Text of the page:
The Blackbird and the Rainbow begins as Chrissie Smith, spending a pleasant weekend with her husband, Geoff, and their youngest son, Steve, receives the news that her oldest son, Dave, has died of a heroin overdose. Dave seemed to have finally kicked his drug habit, which makes the news even more devastating.
After this dramatic beginning, Smith recounts her journey to this shattering moment. She recalls her university days, unhappy first marriage to Dave’s father, teaching career, courtship with Geoff and the struggles her family endures as Dave’s behavior spirals out of control. After Dave’s death, Chrissie develops an obsession with the comedian Russell Brand, whose own struggles with addiction she identifies with Dave’s. As her friends grow skeptical but Geoff remains loyal, Chrissie follows Brand from gig to gig, growing euphoric over her brief interactions with him. Finally, she realizes it is time to leave Brand behind and begin the journey of telling her own story, which becomes The Blackbird and the Rainbow.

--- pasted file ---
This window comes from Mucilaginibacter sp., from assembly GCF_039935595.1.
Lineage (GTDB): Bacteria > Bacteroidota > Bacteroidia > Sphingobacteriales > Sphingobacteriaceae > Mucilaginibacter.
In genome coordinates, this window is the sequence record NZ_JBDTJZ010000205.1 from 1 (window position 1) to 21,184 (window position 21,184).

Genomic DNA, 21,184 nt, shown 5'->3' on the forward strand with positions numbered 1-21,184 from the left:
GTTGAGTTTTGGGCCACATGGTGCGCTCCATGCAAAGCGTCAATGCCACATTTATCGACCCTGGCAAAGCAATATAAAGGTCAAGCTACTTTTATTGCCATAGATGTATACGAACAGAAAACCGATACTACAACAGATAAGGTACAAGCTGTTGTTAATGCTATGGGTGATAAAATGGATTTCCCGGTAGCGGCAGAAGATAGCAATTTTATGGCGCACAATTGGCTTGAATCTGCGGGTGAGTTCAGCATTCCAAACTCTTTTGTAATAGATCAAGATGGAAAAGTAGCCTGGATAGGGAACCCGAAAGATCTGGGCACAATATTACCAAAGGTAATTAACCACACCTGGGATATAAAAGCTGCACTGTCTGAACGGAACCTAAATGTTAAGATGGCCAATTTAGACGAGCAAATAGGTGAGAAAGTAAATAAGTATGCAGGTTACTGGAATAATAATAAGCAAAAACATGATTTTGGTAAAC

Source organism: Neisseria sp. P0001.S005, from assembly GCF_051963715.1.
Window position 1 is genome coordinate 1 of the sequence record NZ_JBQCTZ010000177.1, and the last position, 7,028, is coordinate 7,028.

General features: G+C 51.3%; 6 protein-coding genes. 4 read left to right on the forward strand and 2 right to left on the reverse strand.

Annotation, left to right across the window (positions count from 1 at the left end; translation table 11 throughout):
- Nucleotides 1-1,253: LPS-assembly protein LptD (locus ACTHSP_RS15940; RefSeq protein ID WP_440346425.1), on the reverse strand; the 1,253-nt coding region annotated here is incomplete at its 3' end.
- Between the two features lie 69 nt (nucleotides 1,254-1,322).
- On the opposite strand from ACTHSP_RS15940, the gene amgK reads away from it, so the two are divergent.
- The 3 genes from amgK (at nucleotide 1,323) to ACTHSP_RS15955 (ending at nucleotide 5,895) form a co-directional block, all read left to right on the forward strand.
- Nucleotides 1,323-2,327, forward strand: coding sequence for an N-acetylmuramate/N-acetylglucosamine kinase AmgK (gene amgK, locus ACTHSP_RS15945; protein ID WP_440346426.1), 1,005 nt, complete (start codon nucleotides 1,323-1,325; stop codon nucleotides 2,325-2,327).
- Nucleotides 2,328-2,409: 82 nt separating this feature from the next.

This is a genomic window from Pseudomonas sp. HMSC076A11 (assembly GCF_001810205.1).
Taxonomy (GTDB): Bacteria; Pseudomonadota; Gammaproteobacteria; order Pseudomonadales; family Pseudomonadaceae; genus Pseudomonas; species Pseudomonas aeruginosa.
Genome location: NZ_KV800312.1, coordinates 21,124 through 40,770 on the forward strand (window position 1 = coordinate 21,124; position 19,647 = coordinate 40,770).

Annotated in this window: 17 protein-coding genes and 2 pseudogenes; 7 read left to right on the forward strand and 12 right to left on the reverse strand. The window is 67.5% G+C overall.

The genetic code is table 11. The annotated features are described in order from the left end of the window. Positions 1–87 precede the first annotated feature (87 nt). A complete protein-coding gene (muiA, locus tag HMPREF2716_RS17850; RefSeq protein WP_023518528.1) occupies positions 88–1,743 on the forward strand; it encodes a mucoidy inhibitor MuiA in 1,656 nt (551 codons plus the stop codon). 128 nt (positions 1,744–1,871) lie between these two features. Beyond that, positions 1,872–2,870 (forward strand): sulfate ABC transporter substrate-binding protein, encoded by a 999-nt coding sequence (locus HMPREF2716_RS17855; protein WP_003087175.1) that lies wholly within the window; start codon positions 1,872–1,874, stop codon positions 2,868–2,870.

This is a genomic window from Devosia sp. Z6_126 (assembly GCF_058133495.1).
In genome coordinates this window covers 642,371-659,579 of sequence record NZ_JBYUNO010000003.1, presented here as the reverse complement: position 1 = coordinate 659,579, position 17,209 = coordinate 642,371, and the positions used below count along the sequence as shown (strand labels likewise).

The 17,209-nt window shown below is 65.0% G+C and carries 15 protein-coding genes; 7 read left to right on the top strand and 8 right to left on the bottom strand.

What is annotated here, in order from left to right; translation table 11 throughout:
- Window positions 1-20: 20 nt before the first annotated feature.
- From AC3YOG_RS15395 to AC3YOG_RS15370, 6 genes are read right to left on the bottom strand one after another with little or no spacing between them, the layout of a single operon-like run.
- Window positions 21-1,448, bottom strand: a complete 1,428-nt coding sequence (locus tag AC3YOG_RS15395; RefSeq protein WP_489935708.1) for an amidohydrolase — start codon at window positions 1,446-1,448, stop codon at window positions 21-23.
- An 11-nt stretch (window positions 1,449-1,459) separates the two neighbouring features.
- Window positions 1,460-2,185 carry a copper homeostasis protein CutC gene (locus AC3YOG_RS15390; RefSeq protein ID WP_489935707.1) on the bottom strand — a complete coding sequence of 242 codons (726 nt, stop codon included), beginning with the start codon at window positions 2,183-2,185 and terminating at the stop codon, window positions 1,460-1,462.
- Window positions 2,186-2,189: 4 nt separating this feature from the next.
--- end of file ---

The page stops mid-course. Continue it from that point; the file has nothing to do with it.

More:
Smith’s memoir is notable for its candor, lack of sentimentality and sometimes-dark humor. (Of her wedding to her first husband, she writes, “everything had been perfect . . . everyone but the bridegroom really.”) Smith never valorizes herself or idealizes Dave or other figures in her life. But the narrative is often too plodding for these qualities to shine. Smith frequently includes blow-by-blow accounts of events (such as hotel meals with friends) that are only tangential to her major theme. This style tends to bury salient moments in an overwhelming tangle of physical detail. An exception to this problem is the section involving Brand, in which Smith drops much of the descriptive padding and displays a vivid emotional urgency.
The Blackbird and the Rainbow contains some involving, raw and unguarded writing, but such passages occur too sporadically to sustain reader interest throughout the book’s substantial length.